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Vol. 8 No. 2: 14 - 21 September 2012

Ronald Lamola

The ANCYL has always been foremost Champion for change since 1944!

"The future belongs to the youth, and the youth need the ANC to exist beyond the current generation of ANC leaders hence we must never leave the future of our organisation to chance. As the ANCYL, we must be guided by the twin tasks of championing youth interests and mobilising them behind the historic vision of the ANC. But we must not end there, we must also emulate the 1944 generation and ensure that the ANC to which we bring in young people is consistent with the progressive agenda that it must be."

On the 10th September 2012 we commemorated the 68th Anniversary of the ANCYL and we took that occasion to note that this youth organisation has always been a force for change in the ANC since its formation 68 years ago at the Bantu Men Social Centre in Johannesburg.

On the occasion of celebrating the 68th Anniversary of the ANC Youth League, it is opportune that we appreciate the chronological events leading to the formation of this illustrious youth organisation and its historical evolution into where we are today.

It is important that while we draw inspiration from the 1944 youth generation that founded the ANC Youth League, we also consciously appreciate the differing environments both nationally and internationally that either may enable certain political possibilities or impede them. There is no doubt that we are today in a world drastically different from the one that inspired the conversation that Nelson Mandela and Mxolisi Majmbozi had on one train trip about the need to form a Congress Youth League as youth wing of the African National Congress.

The setting was the rise of fascism in Germany that had resulted in the Second World War. This fascism had in turn inspired Afrikaners in South Africa, who saw the Union of South Africa government not enough to aid their racist agenda.

Decade after decade following the founding of the ANC in 1912, the methods of struggle seemed to bear no meaningful fruits, instead racial oppression was intensified amongst others through the 1913 Land Act and a myriad of other colonial laws that restricted the movement and role of Africans in the land of their birth and its economy.

But how did formation of the ANC Youth League come about?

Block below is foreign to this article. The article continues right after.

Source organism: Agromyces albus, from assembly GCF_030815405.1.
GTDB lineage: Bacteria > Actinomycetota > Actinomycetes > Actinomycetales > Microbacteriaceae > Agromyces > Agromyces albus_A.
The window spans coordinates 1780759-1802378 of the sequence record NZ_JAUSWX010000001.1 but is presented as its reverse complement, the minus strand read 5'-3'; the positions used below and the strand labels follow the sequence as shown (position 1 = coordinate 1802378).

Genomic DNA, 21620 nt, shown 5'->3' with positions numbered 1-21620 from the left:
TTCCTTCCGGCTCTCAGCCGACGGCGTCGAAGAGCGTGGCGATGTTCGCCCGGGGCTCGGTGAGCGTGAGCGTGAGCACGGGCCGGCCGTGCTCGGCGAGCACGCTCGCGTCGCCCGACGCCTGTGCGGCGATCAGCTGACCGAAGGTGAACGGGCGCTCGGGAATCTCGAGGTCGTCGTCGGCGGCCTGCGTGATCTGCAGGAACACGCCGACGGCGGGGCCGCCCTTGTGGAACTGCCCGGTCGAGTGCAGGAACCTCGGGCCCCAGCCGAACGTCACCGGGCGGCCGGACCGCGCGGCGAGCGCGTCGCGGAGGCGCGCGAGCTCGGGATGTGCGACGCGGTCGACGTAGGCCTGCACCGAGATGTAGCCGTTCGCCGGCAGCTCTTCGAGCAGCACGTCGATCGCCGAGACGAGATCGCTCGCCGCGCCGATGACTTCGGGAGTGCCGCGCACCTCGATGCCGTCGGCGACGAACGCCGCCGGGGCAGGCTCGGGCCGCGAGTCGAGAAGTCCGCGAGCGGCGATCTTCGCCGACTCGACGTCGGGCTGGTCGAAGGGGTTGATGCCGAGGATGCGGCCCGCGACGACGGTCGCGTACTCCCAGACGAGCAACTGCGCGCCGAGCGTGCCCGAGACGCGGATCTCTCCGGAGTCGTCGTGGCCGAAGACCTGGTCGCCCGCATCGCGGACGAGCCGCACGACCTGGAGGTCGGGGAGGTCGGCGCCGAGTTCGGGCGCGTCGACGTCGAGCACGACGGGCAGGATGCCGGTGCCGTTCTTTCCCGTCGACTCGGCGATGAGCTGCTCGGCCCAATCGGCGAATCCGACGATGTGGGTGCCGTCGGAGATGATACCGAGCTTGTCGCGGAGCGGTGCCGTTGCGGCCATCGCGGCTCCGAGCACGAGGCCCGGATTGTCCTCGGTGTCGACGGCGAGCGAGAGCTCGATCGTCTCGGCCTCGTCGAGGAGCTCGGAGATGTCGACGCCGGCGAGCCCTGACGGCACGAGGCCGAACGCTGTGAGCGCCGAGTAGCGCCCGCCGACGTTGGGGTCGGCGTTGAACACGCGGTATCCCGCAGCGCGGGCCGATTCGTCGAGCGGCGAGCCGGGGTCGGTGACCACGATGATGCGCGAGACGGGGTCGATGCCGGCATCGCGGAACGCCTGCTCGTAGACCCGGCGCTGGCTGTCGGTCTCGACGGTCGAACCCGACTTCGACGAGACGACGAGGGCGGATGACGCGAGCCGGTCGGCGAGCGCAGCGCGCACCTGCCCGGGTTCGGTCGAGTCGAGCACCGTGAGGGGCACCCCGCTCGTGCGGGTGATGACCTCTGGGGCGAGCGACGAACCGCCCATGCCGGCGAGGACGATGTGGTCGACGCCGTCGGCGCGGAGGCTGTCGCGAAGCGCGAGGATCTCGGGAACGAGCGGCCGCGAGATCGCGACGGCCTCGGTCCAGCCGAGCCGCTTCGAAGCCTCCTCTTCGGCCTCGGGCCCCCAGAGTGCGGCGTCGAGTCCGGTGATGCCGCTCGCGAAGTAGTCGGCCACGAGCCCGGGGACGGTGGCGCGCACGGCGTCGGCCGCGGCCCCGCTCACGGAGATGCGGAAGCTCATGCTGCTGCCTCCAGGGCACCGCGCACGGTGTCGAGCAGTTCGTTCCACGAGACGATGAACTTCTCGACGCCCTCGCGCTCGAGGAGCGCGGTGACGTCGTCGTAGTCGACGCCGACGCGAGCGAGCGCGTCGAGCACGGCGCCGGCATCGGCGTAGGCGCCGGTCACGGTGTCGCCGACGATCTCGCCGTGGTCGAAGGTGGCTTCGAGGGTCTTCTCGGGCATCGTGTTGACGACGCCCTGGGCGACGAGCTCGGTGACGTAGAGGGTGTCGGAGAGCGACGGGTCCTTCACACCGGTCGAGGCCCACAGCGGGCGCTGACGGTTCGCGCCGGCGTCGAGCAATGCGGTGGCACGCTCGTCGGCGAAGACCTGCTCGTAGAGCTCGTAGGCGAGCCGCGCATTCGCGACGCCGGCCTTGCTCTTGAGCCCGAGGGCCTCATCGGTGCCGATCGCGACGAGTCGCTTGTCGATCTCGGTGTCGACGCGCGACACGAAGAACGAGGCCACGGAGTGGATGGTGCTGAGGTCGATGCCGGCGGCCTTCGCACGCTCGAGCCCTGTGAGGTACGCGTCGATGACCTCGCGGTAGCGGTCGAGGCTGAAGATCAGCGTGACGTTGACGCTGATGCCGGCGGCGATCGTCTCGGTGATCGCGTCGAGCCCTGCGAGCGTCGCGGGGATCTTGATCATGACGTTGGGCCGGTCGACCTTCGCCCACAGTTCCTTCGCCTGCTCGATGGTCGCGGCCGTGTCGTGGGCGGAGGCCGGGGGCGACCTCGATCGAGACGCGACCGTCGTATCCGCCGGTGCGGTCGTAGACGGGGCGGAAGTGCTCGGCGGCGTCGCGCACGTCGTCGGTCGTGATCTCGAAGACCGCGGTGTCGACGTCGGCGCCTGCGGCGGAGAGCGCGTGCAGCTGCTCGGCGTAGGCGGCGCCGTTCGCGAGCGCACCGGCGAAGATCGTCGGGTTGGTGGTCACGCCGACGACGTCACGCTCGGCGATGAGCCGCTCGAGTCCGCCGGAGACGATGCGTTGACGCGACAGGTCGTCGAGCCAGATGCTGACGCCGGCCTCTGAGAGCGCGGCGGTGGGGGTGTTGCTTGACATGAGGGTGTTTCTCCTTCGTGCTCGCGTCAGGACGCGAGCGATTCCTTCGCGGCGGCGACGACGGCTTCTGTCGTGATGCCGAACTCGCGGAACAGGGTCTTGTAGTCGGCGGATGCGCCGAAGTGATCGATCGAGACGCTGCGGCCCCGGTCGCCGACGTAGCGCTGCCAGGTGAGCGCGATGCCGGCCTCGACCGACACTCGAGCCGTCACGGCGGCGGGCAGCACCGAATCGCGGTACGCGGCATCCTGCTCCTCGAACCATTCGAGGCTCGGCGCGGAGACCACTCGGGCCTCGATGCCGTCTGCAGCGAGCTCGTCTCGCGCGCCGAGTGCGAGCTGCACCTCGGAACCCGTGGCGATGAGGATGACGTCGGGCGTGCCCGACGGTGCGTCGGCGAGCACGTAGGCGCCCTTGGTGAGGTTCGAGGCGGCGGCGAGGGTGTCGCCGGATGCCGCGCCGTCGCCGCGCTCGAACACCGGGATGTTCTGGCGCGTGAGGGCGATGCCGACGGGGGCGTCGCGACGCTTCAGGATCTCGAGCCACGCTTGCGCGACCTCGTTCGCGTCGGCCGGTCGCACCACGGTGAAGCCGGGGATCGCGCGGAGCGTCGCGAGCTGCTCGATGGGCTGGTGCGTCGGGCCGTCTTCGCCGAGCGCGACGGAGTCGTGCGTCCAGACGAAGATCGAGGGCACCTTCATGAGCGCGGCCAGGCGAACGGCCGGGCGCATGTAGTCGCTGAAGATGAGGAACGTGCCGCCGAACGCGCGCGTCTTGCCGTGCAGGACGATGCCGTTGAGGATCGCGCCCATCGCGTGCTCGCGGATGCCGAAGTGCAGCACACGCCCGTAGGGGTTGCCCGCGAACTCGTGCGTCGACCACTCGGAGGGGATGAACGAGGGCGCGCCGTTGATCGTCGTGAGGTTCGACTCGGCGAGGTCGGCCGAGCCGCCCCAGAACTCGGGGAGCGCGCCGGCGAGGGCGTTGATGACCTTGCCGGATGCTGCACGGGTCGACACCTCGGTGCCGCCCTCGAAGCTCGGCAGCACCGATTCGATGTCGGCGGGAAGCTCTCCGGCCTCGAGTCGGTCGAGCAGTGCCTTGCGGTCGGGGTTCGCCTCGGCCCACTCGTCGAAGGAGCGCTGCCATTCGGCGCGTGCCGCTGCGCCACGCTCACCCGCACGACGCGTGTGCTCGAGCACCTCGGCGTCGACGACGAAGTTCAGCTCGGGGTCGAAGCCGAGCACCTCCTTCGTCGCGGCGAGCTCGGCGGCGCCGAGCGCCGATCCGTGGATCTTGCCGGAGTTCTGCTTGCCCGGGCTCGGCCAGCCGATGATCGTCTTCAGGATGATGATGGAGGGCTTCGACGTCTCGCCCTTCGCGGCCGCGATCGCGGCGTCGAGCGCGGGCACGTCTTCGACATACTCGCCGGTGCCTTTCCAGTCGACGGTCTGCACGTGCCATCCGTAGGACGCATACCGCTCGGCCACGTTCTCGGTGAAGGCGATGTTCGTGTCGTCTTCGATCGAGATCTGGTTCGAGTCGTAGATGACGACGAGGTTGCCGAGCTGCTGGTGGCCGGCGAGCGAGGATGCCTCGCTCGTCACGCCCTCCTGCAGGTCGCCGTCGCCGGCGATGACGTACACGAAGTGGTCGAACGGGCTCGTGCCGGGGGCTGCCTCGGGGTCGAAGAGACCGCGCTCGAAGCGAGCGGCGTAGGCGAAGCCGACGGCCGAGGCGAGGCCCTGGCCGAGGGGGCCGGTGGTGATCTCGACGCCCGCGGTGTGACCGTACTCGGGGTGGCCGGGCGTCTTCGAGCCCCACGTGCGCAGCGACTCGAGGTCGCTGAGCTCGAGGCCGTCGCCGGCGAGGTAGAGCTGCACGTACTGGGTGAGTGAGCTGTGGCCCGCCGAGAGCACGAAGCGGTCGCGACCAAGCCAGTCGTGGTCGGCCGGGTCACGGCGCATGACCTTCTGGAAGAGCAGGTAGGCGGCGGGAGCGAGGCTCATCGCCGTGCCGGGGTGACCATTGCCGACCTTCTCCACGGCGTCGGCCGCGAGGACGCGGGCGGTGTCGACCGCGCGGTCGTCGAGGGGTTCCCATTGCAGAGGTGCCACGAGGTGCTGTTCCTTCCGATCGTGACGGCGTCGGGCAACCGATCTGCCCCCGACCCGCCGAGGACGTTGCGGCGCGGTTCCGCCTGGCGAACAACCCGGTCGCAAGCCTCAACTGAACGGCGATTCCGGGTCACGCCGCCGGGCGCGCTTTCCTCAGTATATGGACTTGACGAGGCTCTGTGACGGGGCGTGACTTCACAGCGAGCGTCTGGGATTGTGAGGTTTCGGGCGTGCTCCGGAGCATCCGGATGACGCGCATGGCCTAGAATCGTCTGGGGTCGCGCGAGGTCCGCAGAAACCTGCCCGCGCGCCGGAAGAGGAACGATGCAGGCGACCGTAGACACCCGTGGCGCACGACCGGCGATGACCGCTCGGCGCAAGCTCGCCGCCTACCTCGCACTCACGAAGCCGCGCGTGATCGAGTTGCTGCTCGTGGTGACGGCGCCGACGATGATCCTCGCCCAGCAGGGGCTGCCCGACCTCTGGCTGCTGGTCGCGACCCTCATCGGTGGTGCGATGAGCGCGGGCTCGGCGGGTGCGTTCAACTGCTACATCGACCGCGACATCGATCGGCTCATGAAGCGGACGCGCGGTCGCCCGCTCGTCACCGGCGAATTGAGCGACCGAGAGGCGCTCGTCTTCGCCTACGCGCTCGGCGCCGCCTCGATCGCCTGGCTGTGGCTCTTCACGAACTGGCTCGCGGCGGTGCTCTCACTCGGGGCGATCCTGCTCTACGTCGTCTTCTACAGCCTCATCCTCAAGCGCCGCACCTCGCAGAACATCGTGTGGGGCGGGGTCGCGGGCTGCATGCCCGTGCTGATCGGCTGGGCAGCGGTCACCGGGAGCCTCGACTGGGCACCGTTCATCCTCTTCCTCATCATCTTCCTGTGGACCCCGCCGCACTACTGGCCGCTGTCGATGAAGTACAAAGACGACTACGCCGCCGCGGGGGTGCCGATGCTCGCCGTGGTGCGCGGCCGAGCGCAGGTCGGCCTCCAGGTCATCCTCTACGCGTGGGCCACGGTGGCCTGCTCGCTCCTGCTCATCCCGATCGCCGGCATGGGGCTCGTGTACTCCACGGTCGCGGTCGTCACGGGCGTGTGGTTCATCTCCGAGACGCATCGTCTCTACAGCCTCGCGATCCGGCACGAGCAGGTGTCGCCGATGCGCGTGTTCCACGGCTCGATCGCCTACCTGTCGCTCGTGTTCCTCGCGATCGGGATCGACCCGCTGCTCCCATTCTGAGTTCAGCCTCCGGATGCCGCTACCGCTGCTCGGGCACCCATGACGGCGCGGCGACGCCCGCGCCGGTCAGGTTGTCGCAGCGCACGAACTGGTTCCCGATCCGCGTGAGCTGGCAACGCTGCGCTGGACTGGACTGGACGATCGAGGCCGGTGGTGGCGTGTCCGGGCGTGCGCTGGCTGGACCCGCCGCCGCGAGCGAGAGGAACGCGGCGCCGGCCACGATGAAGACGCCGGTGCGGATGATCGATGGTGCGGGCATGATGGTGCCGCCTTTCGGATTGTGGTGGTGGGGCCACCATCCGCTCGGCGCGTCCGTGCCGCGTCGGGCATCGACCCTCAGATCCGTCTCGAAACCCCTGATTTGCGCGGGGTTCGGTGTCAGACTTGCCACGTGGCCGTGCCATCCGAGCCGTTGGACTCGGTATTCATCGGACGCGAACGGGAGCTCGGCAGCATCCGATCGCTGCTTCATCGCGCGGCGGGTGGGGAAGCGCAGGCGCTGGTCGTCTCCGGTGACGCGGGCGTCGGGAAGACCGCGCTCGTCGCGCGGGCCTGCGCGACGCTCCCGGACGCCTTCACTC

Historical facts point to the fact that the ANCYL has since 1944 been a force for change both within the ANC and in society at large. The 10th of September 1944 saw members of the ANCYL gathering at the Bantumen Social Centre for the launch of the Congress Youth League as a youth wing of the ANC.

It was a group of young professionals who had militant and radical ideas in terms of how the struggle for the liberation of the African people should be prosecuted as elaborated in the 1944 ANCYL Manifesto and later the 1948 Basic Policy Document. Their generational mission was "freedom in our lifetime!", a slogan that inspired that current slogan "Economic freedom in our lifetime!"

Before the formation of the ANCYL, this group of young minds had to convince structures of the ANC about the necessity to form the ANCYL. They approached the then President of the ANC Dr AB Xuma to lobby him about the formation of the ANCYL. Dr Xuma reluctantly agreed after noting the radicalism of the young leaders such as AP Mda, Nelson Mandela, Anton Lembede, OR Tambo, Walter Sisulu and many others.

The ANC took a resolution in 1942 on the formation of the ANCYL, a decision which was further ratified in the 1943 National Conference. Dr AB Xuma agreed on the basis that the ANC needed to be injected with new energy and strategies from the young cadres.

The 1944 generation made it their duty to transform the ANC from being and organization of gentlemen with clean hands to be a mass radical organization of the people who could not avoid the tedious and laborious work of mass mobilisation. They adopted a radical program of action in 1948 and lobbied structures of the ANC to make their program an ANC program.